- In 2009 the Norwegian government presented a white paper entitled "Climate Challenges – Agriculture part of the Solution "(http://www.bioforsk.no/ikbViewer/Content/75248/Alta%206%20september%20Brunvatne%20lmd.pdf). Adapting agriculture to climate change is an important part of the white paper. The Norwegian Institute for Agricultural and Environmental Research (Bioforsk) has assessed the needs related to adapting agronomy, agricultural education, research and technology to climate change.
- A national assessment on climate change mitigation and adaptation in agriculture sector was released in February 2016 https://www.regjeringen.no/no/dokumenter/landbruk-og-klimaendringer/id2476376/ (in Norwegian)
Storm water runoff;
- Report on Storm water runoff in towns and cities - As problem and resource (NOU 2015 -16), https://www.regjeringen.no/no/dokumenter/nou-2015-16/id2465332/
The Norwegian Water Resources and Energy Directorate (NVE) published the report Hydrological projections for floods in Norway under a future climate in 2011. Based on the findings in the report, climate change can be taken into account in flood estimations for Norwegian rivers. This is used for design criteria estimates and flood contingency planning.
Sea level rise;
Report from The Directorate for Civil Protection on Municipalities use of sea level rise data (2015) http://www.dsb.no/Global/Publikasjoner/2015/Tema/Kommunenes_arbeid_med_stormflo_og_framtidig_havnivaastigning.pdf
Infrastructure and buildings;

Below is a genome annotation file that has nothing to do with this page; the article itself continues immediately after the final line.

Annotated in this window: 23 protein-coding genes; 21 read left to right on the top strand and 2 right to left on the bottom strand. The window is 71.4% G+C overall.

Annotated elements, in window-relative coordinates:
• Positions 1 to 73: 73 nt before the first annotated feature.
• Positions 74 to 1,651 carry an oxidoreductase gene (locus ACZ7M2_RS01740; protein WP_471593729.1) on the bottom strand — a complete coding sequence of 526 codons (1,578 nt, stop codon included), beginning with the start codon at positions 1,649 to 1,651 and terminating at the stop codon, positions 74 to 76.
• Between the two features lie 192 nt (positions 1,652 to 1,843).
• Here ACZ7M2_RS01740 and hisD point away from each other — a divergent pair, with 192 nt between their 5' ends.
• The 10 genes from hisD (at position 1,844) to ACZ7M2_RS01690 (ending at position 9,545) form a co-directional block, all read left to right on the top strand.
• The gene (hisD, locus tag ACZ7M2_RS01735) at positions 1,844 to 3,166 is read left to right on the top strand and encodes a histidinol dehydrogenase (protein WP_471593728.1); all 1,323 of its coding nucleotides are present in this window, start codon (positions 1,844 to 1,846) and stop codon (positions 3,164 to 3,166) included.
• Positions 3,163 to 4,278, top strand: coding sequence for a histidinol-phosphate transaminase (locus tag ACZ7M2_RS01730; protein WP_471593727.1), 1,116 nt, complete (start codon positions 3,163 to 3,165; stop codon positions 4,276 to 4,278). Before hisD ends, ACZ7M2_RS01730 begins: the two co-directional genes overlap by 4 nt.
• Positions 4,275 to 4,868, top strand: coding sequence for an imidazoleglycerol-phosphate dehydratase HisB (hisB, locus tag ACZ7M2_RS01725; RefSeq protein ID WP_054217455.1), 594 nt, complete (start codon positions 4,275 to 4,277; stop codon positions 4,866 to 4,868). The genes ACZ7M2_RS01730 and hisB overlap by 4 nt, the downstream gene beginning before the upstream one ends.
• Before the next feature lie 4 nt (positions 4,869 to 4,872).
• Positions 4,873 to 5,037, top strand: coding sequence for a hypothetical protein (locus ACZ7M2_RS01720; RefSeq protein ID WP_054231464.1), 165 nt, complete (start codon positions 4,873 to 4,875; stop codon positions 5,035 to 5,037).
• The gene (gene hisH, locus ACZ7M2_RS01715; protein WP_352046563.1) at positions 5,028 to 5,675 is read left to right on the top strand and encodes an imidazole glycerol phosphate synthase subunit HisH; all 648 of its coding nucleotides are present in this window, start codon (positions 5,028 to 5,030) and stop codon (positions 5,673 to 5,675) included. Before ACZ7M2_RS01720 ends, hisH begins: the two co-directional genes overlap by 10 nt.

- Report from Norwegian Water Resources and Energy Directorate on Norwegian dams potentially vulnerable for large floodings (2015) http://publikasjoner.nve.no/rapport/2015/rapport2015_94.pdf (in Norwegian)
- Report from the Norwegian Water Resources and Energy Directorate on Possible impacts on sea level rise and storm surge on Norwegian energy supply (2015); http://publikasjoner.nve.no/rapport/2015/rapport2015_03.pdf (in Norwegian)
- Report from the Directorate for Cultural Heritage on Cultural Heritage and Climate Change – Pilot project Aurland municipality (2015). Climate change increases the load on the cultural heritage. The Directorate for Cultural Heritage initiated a joint project to gather experience and knowledge on the management of cultural heritage in a changing climate.: http://www.riksantikvaren.no/Tema/Klimaendringene-og-kulturminner (in Norwegian)
Global challenges in the areas of the environment, climate change, oceans, food safety and energy are among the strategic objectives in Norwegian research policy.